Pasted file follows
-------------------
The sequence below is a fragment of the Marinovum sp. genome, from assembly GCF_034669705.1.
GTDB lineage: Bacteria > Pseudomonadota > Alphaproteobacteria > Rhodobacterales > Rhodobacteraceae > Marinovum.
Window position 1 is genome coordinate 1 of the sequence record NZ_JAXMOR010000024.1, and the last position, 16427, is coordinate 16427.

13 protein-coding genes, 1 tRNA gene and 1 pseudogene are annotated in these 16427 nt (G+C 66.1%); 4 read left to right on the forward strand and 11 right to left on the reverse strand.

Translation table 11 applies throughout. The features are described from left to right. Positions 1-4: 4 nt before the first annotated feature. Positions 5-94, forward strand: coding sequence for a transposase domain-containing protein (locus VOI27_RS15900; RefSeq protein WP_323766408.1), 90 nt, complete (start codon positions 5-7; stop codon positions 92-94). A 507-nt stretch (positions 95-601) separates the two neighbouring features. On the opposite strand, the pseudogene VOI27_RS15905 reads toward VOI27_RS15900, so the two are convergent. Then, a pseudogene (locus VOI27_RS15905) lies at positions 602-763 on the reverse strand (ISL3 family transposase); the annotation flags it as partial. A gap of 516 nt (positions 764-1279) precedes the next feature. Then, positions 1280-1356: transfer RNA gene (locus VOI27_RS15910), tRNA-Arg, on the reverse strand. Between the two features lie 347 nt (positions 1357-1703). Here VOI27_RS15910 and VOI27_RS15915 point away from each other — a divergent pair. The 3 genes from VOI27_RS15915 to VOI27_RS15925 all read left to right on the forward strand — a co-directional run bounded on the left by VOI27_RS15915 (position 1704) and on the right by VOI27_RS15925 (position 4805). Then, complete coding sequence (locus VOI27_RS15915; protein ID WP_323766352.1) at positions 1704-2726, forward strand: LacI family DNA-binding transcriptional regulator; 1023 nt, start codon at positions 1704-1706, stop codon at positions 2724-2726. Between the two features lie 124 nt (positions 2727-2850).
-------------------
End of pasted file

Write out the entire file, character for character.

The sequence below is a fragment of the Marinovum sp. genome, from assembly GCF_034669705.1.
GTDB lineage: Bacteria > Pseudomonadota > Alphaproteobacteria > Rhodobacterales > Rhodobacteraceae > Marinovum.
Window position 1 is genome coordinate 1 of the sequence record NZ_JAXMOR010000024.1, and the last position, 16427, is coordinate 16427.

13 protein-coding genes, 1 tRNA gene and 1 pseudogene are annotated in these 16427 nt (G+C 66.1%); 4 read left to right on the forward strand and 11 right to left on the reverse strand.

Translation table 11 applies throughout. The features are described from left to right. Positions 1-4: 4 nt before the first annotated feature. Positions 5-94, forward strand: coding sequence for a transposase domain-containing protein (locus VOI27_RS15900; RefSeq protein WP_323766408.1), 90 nt, complete (start codon positions 5-7; stop codon positions 92-94). A 507-nt stretch (positions 95-601) separates the two neighbouring features. On the opposite strand, the pseudogene VOI27_RS15905 reads toward VOI27_RS15900, so the two are convergent. Then, a pseudogene (locus VOI27_RS15905) lies at positions 602-763 on the reverse strand (ISL3 family transposase); the annotation flags it as partial. A gap of 516 nt (positions 764-1279) precedes the next feature. Then, positions 1280-1356: transfer RNA gene (locus VOI27_RS15910), tRNA-Arg, on the reverse strand. Between the two features lie 347 nt (positions 1357-1703). Here VOI27_RS15910 and VOI27_RS15915 point away from each other — a divergent pair. The 3 genes from VOI27_RS15915 to VOI27_RS15925 all read left to right on the forward strand — a co-directional run bounded on the left by VOI27_RS15915 (position 1704) and on the right by VOI27_RS15925 (position 4805). Then, complete coding sequence (locus VOI27_RS15915; protein ID WP_323766352.1) at positions 1704-2726, forward strand: LacI family DNA-binding transcriptional regulator; 1023 nt, start codon at positions 1704-1706, stop codon at positions 2724-2726. Between the two features lie 124 nt (positions 2727-2850).